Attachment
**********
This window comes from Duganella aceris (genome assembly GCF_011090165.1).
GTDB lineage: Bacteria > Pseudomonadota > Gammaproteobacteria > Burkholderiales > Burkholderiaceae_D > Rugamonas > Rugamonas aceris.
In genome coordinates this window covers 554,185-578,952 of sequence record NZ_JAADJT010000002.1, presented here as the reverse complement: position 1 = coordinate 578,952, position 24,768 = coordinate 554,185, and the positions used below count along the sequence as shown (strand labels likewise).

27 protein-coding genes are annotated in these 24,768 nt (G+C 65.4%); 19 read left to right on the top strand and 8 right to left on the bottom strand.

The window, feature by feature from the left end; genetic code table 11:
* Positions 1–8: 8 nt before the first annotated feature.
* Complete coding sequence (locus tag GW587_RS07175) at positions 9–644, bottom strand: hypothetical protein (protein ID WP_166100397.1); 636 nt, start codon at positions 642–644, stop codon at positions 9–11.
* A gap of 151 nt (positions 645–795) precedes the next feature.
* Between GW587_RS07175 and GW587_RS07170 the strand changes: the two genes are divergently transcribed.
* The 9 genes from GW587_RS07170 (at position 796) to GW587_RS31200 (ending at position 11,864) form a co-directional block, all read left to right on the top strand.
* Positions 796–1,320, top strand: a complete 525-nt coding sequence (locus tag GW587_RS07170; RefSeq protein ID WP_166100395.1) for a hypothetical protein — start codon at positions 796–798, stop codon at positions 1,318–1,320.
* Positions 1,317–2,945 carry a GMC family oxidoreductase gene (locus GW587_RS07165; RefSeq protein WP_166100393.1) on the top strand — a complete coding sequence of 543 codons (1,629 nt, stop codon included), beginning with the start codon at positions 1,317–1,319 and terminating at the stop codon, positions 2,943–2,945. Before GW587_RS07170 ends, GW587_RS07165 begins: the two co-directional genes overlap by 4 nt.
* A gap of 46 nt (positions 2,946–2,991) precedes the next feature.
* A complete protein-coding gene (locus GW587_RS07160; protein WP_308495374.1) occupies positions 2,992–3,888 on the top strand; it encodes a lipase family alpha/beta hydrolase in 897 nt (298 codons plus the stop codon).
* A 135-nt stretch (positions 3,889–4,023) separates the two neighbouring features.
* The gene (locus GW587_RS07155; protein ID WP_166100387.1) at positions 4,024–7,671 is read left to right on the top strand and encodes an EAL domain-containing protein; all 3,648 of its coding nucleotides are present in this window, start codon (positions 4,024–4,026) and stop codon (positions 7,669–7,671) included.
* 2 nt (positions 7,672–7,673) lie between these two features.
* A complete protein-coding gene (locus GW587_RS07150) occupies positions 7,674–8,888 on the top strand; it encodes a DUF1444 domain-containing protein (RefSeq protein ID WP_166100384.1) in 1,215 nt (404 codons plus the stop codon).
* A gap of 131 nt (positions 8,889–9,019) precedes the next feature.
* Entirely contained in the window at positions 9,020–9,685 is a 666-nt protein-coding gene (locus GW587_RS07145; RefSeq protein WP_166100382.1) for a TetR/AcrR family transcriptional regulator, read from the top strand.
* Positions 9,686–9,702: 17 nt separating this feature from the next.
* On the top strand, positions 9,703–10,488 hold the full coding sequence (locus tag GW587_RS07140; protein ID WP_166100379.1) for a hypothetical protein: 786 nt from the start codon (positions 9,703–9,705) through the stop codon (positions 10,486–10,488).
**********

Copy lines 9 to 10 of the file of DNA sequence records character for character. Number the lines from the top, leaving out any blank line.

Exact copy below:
* Between GW587_RS07175 and GW587_RS07170 the strand changes: the two genes are divergently transcribed.
* The 9 genes from GW587_RS07170 (at position 796) to GW587_RS31200 (ending at position 11,864) form a co-directional block, all read left to right on the top strand.